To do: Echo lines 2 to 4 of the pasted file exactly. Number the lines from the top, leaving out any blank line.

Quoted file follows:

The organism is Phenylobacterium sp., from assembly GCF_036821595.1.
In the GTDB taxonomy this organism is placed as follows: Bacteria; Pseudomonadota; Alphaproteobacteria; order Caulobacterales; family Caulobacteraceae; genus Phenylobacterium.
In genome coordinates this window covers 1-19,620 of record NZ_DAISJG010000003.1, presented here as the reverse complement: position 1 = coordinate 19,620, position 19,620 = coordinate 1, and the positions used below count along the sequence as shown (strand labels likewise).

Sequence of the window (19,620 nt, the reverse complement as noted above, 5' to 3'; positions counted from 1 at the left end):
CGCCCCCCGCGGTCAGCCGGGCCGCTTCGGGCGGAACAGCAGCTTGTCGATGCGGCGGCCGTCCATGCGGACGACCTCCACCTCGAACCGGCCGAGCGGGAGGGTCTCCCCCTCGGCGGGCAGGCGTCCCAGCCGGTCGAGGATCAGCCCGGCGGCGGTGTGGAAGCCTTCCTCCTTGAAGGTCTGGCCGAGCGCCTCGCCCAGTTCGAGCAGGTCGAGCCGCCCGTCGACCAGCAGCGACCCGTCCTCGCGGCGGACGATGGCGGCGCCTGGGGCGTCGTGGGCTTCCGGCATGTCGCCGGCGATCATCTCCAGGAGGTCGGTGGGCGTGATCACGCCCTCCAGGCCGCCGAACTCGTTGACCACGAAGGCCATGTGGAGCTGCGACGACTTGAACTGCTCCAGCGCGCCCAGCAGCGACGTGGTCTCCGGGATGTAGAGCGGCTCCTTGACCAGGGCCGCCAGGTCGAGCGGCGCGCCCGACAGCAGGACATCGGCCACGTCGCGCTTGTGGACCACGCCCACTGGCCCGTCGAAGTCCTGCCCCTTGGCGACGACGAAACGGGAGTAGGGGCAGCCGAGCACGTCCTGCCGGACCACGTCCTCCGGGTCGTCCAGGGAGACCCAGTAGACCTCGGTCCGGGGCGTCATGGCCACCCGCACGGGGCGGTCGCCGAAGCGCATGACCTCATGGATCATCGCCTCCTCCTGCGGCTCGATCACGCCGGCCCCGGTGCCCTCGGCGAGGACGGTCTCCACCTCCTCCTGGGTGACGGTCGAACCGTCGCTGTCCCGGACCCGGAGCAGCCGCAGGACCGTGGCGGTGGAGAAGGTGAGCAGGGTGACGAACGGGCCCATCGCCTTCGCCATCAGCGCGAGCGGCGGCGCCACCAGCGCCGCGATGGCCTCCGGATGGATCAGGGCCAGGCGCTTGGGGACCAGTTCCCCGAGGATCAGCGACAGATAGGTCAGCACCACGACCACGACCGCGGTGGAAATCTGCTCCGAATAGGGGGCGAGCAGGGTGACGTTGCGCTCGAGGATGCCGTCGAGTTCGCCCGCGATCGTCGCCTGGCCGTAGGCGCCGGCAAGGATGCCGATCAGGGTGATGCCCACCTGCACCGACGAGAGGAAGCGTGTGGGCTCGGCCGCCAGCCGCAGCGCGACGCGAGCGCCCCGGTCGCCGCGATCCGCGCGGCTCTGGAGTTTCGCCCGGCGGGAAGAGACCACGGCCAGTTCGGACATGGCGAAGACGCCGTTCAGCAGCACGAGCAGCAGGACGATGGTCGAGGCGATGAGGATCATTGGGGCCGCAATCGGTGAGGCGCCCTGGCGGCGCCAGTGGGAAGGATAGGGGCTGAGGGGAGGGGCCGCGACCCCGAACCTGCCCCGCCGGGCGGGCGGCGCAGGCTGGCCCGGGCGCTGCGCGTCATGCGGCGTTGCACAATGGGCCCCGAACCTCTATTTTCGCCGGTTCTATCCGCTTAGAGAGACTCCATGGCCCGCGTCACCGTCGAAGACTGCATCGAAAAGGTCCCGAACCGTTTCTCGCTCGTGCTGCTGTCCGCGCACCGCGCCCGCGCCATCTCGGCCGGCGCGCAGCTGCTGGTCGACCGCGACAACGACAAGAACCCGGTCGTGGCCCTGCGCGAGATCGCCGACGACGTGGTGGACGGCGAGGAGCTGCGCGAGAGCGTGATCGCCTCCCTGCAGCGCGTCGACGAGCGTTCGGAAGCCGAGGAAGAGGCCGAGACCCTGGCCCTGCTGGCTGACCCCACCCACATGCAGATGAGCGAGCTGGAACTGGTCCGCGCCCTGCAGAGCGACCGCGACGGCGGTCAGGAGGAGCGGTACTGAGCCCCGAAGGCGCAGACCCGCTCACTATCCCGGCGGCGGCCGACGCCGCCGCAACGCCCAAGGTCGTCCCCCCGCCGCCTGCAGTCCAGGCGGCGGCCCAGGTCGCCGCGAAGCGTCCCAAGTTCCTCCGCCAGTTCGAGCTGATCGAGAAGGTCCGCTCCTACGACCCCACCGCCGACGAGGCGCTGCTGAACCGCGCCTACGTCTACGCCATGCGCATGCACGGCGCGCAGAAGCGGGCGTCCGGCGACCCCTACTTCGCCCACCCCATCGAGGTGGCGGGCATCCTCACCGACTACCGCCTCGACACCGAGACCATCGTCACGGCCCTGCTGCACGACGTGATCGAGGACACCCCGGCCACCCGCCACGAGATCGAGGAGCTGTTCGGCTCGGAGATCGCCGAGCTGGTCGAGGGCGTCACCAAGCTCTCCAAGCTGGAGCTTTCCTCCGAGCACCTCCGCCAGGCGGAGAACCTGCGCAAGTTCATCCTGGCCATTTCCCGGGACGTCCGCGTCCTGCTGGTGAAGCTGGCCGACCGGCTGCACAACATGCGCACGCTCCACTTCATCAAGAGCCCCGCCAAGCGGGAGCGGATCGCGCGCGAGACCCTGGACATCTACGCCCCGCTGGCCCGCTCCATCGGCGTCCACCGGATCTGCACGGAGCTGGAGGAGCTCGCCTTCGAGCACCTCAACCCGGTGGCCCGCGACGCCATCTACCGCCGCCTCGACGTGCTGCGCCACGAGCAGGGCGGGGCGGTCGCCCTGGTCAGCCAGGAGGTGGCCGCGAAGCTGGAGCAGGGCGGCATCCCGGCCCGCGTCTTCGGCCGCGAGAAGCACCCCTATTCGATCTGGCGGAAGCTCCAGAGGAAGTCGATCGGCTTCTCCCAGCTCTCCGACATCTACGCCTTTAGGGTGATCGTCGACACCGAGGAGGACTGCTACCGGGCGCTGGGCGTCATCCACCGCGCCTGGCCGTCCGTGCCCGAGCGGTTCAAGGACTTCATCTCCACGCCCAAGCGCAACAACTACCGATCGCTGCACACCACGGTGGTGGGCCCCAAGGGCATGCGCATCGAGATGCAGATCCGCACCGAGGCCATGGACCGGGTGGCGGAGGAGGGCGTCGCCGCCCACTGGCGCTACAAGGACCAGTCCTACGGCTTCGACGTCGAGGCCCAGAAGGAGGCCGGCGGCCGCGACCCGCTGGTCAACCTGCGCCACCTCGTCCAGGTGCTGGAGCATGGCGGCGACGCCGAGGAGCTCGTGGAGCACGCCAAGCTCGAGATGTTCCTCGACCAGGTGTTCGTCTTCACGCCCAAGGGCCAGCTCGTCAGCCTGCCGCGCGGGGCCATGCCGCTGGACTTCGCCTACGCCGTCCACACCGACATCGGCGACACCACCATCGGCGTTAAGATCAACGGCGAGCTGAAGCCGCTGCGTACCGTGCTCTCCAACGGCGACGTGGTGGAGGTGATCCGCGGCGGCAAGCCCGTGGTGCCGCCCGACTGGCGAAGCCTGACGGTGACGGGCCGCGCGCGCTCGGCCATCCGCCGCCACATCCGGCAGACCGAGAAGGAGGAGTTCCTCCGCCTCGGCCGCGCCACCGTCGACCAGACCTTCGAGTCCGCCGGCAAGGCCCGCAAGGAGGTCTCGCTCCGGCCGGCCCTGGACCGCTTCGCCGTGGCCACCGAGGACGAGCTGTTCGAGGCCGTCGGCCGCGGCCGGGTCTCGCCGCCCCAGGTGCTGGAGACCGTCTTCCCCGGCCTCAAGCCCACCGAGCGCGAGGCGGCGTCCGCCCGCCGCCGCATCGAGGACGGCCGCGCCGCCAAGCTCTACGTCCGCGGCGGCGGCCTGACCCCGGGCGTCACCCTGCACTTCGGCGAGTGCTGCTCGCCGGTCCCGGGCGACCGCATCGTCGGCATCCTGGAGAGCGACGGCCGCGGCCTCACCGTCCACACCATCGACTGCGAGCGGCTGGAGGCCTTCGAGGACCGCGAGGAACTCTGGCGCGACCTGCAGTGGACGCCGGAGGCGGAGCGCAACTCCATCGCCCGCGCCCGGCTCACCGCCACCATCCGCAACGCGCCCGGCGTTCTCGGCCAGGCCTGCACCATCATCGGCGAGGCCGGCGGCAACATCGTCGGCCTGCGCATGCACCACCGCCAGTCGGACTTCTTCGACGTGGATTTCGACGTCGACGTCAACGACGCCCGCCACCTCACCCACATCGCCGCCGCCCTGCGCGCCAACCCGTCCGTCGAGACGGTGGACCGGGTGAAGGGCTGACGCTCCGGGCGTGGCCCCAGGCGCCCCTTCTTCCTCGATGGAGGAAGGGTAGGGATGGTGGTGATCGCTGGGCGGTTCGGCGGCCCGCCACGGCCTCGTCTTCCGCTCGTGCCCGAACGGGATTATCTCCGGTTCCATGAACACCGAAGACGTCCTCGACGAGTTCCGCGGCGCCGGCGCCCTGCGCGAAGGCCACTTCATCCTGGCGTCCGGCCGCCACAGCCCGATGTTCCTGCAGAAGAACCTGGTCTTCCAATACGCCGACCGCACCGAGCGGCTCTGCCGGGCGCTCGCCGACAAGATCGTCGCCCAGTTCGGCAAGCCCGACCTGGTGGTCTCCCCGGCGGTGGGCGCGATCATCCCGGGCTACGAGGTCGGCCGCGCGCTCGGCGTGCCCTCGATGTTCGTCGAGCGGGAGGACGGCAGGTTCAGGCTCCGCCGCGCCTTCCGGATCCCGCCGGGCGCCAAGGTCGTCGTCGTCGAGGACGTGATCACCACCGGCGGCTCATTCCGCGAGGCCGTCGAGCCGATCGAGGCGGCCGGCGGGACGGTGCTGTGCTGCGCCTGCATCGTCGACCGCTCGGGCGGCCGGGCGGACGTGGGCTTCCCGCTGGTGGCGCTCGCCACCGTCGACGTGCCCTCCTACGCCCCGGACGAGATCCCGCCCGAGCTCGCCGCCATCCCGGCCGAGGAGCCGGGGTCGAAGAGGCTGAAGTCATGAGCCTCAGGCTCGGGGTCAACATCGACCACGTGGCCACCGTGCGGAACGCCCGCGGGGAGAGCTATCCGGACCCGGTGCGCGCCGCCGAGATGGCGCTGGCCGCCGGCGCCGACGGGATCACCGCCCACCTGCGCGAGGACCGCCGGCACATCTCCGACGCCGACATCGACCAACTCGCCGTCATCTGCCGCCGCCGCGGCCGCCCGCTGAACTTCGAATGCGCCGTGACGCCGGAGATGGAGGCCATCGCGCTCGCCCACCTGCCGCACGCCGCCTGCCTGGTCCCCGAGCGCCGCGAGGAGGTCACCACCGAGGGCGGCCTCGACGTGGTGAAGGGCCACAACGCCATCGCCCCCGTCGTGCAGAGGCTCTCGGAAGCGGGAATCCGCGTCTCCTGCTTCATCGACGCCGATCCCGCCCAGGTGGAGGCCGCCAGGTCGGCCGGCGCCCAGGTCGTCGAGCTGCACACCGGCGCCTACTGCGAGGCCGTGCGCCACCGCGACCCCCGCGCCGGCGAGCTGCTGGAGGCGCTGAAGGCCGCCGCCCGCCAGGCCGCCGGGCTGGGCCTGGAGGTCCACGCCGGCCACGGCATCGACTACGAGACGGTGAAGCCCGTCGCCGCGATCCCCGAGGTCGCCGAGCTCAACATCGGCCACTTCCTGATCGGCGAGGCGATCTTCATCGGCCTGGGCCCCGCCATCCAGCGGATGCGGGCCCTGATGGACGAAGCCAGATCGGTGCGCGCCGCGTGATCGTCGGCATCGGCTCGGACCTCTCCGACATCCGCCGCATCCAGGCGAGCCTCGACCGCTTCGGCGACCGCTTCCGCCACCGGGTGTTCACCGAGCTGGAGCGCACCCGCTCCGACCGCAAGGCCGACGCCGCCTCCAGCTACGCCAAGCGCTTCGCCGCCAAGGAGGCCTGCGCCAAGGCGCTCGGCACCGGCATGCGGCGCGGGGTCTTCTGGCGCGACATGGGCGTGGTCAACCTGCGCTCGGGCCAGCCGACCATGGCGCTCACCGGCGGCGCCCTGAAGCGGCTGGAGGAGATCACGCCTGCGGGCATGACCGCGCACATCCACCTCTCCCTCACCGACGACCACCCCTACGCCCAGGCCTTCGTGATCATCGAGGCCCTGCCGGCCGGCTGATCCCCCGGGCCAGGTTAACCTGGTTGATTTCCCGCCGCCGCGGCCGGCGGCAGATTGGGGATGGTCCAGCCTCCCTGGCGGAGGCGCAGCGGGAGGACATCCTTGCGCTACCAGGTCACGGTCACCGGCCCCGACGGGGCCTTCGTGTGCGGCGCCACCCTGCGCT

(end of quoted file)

In the GTDB taxonomy this organism is placed as follows: Bacteria; Pseudomonadota; Alphaproteobacteria; order Caulobacterales; family Caulobacteraceae; genus Phenylobacterium.
In genome coordinates this window covers 1-19,620 of record NZ_DAISJG010000003.1, presented here as the reverse complement: position 1 = coordinate 19,620, position 19,620 = coordinate 1, and the positions used below count along the sequence as shown (strand labels likewise).

Sequence of the window (19,620 nt, the reverse complement as noted above, 5' to 3'; positions counted from 1 at the left end):